Lives and works in Cleveland, Ohio
Elaine Hullihen combines the tactile space of bodily experience with the materiality of used objects to investigate the polarities between comfort/discomfort, stillness/movement, and subject/object. She uses the tools of sculpture, performance, video, storytelling, collage, fiber arts and printmaking to make work that toggles between the studio, collaboration, public art, and education.
Her work has been shown at Garage Door Gallery (2022), Morgan Conservatory (2021), Galleria Garage (2021), Worthington Yards (2020), Rooms to Let (2018 and 2021), Maelstrom Collaborative Arts (2019-2021), Cleveland Public Theatre (2015-2019) and SPACES Gallery (2009). She has worked collaboratively on a number of projects including as a member of Cleveland, Ohio’s first Learning Lab cohort with Center for Performance and Civic Practice and Cuyahoga Arts and Culture (2018-19). It resulted in a collaboration with Frontline Service (2019-20). She is a longtime program coordinator and arts and yoga instructor with Fostering Hope (2014-). She has also worked on numerous theatrical productions, most recently as set/prop designer for The Blind at Cleveland Institute of Music (2022).
She has participated in residency programs with Aguafuerte Taller in Santiago, Chile (2018), Scottish Sculpture Workshop in Lumsden, Scotland (2009), and 7 Stock in Dresden, Germany (2007). She earned a BFA in Sculpture with a minor in Theatre in 2007 at Kent State University and is a 2023 MFA candidate in Interdisciplinary Arts at Sierra Nevada University.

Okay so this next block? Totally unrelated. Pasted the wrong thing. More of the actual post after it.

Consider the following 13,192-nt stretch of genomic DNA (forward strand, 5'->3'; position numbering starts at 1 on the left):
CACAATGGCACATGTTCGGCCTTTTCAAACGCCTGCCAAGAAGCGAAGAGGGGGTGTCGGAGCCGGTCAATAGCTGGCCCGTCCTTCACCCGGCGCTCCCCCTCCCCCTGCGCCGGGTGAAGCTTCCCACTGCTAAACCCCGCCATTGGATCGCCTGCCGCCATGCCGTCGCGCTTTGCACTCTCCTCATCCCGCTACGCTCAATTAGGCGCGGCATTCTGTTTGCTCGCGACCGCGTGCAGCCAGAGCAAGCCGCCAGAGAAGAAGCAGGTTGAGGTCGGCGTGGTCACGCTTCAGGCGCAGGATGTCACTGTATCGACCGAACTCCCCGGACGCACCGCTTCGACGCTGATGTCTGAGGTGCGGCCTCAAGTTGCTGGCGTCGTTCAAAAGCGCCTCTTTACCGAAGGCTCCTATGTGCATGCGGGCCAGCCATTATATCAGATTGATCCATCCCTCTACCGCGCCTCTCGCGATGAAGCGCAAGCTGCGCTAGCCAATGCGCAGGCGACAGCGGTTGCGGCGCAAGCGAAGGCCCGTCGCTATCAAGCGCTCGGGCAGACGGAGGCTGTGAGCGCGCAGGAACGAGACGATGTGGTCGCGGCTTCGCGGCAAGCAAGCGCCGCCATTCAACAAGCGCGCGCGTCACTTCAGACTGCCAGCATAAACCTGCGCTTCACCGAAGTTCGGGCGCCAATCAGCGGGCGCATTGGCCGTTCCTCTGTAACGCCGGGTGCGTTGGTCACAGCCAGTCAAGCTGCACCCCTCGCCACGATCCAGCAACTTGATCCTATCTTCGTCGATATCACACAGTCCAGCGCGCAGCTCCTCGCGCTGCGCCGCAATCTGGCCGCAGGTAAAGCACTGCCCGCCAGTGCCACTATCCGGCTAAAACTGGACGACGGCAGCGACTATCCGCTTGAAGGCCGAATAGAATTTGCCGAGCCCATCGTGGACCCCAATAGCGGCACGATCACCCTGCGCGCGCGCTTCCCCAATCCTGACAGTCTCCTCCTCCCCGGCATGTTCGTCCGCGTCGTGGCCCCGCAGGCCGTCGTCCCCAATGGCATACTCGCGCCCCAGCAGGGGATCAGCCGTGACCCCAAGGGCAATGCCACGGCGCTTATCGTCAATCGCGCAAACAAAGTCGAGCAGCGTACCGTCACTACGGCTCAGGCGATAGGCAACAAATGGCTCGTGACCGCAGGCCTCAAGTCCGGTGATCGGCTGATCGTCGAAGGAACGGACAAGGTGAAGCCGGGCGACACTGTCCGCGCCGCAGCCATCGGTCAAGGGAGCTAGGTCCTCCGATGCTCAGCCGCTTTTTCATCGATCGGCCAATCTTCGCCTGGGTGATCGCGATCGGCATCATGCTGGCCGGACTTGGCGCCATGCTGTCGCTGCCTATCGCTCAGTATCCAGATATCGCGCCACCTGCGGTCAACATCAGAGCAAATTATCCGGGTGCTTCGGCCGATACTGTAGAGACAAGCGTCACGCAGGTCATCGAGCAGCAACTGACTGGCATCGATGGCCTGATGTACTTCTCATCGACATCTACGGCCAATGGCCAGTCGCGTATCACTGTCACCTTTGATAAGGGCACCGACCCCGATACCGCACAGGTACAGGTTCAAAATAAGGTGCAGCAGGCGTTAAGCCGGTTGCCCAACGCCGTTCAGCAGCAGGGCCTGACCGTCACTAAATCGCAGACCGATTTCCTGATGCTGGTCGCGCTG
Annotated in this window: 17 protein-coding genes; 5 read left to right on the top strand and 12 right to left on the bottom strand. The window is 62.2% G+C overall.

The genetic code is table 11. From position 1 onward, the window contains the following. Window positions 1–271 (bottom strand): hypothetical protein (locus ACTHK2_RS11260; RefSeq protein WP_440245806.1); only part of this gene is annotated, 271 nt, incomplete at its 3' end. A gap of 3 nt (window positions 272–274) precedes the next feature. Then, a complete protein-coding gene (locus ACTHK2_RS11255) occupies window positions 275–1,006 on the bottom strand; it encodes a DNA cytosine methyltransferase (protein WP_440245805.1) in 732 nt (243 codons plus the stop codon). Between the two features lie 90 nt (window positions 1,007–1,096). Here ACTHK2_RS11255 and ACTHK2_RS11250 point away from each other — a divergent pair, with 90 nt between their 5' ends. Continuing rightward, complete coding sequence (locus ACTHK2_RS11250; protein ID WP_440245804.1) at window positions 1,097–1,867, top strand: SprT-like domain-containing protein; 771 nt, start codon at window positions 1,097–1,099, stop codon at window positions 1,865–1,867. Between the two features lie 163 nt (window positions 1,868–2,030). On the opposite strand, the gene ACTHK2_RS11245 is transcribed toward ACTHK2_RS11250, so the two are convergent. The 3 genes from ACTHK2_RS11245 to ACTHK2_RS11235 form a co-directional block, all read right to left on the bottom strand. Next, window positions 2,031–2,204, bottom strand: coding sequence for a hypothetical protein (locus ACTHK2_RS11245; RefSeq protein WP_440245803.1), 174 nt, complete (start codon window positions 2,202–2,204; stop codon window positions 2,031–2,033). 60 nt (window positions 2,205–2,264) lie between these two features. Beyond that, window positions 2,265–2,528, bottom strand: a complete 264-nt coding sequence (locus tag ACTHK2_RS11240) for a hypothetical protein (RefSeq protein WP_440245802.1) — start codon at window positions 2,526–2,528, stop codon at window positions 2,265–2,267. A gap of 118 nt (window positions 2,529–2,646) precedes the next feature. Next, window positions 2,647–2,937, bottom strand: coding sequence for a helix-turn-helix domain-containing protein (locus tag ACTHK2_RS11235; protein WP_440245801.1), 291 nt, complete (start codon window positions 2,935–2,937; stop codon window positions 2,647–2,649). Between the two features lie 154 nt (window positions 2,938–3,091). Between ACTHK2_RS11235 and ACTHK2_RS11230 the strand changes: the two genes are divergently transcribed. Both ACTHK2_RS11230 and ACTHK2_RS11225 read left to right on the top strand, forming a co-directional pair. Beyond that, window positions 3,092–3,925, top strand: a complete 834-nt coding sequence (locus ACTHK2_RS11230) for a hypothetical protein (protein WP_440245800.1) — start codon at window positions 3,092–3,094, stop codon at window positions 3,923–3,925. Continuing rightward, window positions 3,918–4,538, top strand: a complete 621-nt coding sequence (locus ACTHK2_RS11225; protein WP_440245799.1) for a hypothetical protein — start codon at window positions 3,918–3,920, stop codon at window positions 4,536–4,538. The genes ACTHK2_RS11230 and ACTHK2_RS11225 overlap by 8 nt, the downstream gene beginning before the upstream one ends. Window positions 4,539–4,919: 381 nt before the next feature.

I use a variety of materials, frequently fabrics/fibers, that have lived a life before they became art. I look for vibrant interactions that create energy between materials and draw the viewer into a sense of tactility. Used materials, especially clothing, connect me to both the personal and the social in important ways.
I think of the personal because fabric is often intimate to the body and its specificity can elicit thoughts of memory, their/our inevitable decay, and the passage of time. Fabrics are used to warm, swaddle, comfort, rest, and can have a significant role in healing. Fabric that has lived with a body may carry physical remnants such as skin cells, sweat, hair, etc.
In addition, the ubiquity of fabric connects it to the social. I think of my own waste not/ want not economics that connect to class and environmental concerns, fast fashion consumerism, and, last but not least, the well-worn metaphors that arise with the process of weaving and our interdependency as humans.
These ideas are integrated into my work through the themes of presence, embodiment, and systems of support. By thinking about healing, communication, containment and connection/disconnection, I want viewers to enter a familiar, yet strange, thoughtful place of contemplation and creativity that gives potential for new ways of interacting with the world.